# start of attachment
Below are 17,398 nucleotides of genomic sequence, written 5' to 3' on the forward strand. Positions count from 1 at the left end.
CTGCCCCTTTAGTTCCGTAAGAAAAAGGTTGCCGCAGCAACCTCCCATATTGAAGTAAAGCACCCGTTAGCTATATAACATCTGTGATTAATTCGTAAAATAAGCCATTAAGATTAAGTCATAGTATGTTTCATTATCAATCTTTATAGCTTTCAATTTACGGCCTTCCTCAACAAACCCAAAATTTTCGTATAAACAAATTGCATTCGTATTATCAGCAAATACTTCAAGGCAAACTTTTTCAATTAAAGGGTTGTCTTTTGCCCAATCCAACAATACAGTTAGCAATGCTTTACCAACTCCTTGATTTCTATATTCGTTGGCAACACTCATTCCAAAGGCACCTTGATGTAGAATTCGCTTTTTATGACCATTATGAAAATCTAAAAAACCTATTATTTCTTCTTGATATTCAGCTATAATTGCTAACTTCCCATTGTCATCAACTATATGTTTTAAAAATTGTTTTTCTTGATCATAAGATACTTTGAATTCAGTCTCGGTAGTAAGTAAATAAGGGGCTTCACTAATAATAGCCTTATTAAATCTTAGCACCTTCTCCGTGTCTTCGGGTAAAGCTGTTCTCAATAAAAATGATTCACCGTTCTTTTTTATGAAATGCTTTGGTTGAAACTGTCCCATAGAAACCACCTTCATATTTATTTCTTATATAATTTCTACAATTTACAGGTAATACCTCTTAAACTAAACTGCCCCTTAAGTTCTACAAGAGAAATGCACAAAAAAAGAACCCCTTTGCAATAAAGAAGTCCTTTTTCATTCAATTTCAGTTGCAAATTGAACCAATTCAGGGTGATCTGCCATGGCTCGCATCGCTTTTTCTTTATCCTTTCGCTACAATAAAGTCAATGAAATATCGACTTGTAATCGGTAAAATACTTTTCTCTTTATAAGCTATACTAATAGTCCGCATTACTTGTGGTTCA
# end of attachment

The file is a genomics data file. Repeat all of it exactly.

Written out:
Below are 17,398 nucleotides of genomic sequence, written 5' to 3' on the forward strand. Positions count from 1 at the left end.
CTGCCCCTTTAGTTCCGTAAGAAAAAGGTTGCCGCAGCAACCTCCCATATTGAAGTAAAGCACCCGTTAGCTATATAACATCTGTGATTAATTCGTAAAATAAGCCATTAAGATTAAGTCATAGTATGTTTCATTATCAATCTTTATAGCTTTCAATTTACGGCCTTCCTCAACAAACCCAAAATTTTCGTATAAACAAATTGCATTCGTATTATCAGCAAATACTTCAAGGCAAACTTTTTCAATTAAAGGGTTGTCTTTTGCCCAATCCAACAATACAGTTAGCAATGCTTTACCAACTCCTTGATTTCTATATTCGTTGGCAACACTCATTCCAAAGGCACCTTGATGTAGAATTCGCTTTTTATGACCATTATGAAAATCTAAAAAACCTATTATTTCTTCTTGATATTCAGCTATAATTGCTAACTTCCCATTGTCATCAACTATATGTTTTAAAAATTGTTTTTCTTGATCATAAGATACTTTGAATTCAGTCTCGGTAGTAAGTAAATAAGGGGCTTCACTAATAATAGCCTTATTAAATCTTAGCACCTTCTCCGTGTCTTCGGGTAAAGCTGTTCTCAATAAAAATGATTCACCGTTCTTTTTTATGAAATGCTTTGGTTGAAACTGTCCCATAGAAACCACCTTCATATTTATTTCTTATATAATTTCTACAATTTACAGGTAATACCTCTTAAACTAAACTGCCCCTTAAGTTCTACAAGAGAAATGCACAAAAAAAGAACCCCTTTGCAATAAAGAAGTCCTTTTTCATTCAATTTCAGTTGCAAATTGAACCAATTCAGGGTGATCTGCCATGGCTCGCATCGCTTTTTCTTTATCCTTTCGCTACAATAAAGTCAATGAAATATCGACTTGTAATCGGTAAAATACTTTTCTCTTTATAAGCTATACTAATAGTCCGCATTACTTGTGGTTCA